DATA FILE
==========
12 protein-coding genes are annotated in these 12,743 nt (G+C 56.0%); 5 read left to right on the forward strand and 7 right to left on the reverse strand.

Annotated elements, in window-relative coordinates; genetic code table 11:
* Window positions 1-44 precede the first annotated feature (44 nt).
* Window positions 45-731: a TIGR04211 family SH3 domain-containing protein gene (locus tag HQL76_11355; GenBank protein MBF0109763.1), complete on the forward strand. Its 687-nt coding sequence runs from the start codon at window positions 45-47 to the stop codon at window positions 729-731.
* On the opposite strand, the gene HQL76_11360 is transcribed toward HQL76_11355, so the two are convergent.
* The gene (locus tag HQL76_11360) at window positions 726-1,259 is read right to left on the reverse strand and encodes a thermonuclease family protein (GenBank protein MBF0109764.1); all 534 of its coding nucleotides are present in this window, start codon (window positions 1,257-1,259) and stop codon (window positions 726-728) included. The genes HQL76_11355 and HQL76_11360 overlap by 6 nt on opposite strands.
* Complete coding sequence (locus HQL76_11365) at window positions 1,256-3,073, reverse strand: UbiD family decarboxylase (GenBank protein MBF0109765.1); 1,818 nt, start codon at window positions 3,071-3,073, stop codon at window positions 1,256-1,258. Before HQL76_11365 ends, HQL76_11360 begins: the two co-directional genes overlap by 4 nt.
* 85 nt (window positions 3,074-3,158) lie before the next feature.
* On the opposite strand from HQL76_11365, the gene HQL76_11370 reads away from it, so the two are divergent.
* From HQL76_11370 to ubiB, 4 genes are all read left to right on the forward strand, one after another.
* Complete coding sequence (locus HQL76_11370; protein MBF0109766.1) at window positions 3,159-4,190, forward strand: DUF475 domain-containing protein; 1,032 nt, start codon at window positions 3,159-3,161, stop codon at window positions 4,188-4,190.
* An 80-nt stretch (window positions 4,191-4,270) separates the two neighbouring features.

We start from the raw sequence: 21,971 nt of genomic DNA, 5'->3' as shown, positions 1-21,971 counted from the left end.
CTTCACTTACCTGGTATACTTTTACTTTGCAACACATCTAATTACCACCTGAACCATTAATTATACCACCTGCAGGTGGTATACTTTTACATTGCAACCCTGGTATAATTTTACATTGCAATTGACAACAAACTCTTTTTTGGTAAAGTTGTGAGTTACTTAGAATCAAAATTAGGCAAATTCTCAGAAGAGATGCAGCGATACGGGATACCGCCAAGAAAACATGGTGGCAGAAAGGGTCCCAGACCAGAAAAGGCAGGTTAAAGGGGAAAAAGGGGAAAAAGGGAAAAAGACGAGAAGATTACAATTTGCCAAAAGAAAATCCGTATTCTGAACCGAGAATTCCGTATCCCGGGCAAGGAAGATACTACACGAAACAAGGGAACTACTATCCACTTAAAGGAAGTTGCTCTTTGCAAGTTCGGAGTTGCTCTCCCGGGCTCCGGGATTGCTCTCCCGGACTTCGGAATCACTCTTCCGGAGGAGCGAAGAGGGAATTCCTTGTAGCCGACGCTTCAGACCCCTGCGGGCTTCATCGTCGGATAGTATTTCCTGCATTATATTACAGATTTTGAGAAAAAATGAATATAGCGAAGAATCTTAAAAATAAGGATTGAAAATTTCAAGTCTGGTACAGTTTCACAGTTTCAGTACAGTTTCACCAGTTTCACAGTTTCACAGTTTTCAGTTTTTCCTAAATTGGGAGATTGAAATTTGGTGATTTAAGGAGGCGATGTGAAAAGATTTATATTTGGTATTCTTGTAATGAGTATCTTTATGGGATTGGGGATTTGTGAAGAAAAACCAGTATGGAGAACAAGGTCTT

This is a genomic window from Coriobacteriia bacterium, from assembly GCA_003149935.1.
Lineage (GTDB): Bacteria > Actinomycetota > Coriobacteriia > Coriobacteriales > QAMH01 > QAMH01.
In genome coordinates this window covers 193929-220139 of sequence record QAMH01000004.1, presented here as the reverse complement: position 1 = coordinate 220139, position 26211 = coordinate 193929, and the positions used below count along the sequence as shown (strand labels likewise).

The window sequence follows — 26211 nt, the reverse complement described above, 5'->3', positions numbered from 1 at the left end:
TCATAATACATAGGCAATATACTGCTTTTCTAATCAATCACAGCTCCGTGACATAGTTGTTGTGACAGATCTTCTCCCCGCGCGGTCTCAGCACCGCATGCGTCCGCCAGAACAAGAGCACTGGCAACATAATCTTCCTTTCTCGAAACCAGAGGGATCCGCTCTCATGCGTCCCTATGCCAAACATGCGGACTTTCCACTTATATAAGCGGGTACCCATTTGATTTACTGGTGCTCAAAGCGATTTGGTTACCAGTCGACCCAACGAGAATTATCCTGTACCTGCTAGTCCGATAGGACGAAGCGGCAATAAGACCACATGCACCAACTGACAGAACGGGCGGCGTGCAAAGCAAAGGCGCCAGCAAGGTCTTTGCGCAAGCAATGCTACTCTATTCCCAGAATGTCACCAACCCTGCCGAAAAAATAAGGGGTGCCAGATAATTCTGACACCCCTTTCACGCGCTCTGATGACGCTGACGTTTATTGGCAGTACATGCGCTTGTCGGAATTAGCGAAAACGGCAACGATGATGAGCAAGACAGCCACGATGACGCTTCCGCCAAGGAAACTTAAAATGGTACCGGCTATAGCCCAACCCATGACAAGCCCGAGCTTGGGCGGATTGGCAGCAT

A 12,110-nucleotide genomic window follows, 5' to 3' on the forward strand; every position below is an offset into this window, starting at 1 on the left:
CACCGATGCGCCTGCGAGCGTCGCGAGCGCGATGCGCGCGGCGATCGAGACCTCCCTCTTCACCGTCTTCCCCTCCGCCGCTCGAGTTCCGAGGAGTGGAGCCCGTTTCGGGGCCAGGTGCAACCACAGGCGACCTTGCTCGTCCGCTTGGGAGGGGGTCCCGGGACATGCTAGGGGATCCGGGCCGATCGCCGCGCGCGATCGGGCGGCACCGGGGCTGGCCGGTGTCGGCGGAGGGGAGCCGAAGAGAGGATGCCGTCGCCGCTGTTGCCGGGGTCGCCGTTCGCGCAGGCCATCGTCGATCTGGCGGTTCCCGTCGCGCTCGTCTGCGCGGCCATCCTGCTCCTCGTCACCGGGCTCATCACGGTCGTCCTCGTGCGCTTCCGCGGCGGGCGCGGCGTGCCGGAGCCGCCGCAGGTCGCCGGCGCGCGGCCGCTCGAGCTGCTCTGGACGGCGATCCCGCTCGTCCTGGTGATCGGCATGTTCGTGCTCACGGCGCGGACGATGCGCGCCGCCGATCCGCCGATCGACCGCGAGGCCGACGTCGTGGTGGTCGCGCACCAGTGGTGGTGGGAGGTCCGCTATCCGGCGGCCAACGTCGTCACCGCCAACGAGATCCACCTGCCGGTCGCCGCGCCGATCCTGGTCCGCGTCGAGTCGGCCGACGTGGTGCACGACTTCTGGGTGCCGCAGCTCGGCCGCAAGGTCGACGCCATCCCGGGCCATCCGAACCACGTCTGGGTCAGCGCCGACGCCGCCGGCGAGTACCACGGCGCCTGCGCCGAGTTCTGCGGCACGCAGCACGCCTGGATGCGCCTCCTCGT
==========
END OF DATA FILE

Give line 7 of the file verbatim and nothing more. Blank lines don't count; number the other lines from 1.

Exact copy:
* Complete coding sequence (locus HQL76_11365) at window positions 1,256-3,073, reverse strand: UbiD family decarboxylase (GenBank protein MBF0109765.1); 1,818 nt, start codon at window positions 3,071-3,073, stop codon at window positions 1,256-1,258. Before HQL76_11365 ends, HQL76_11360 begins: the two co-directional genes overlap by 4 nt.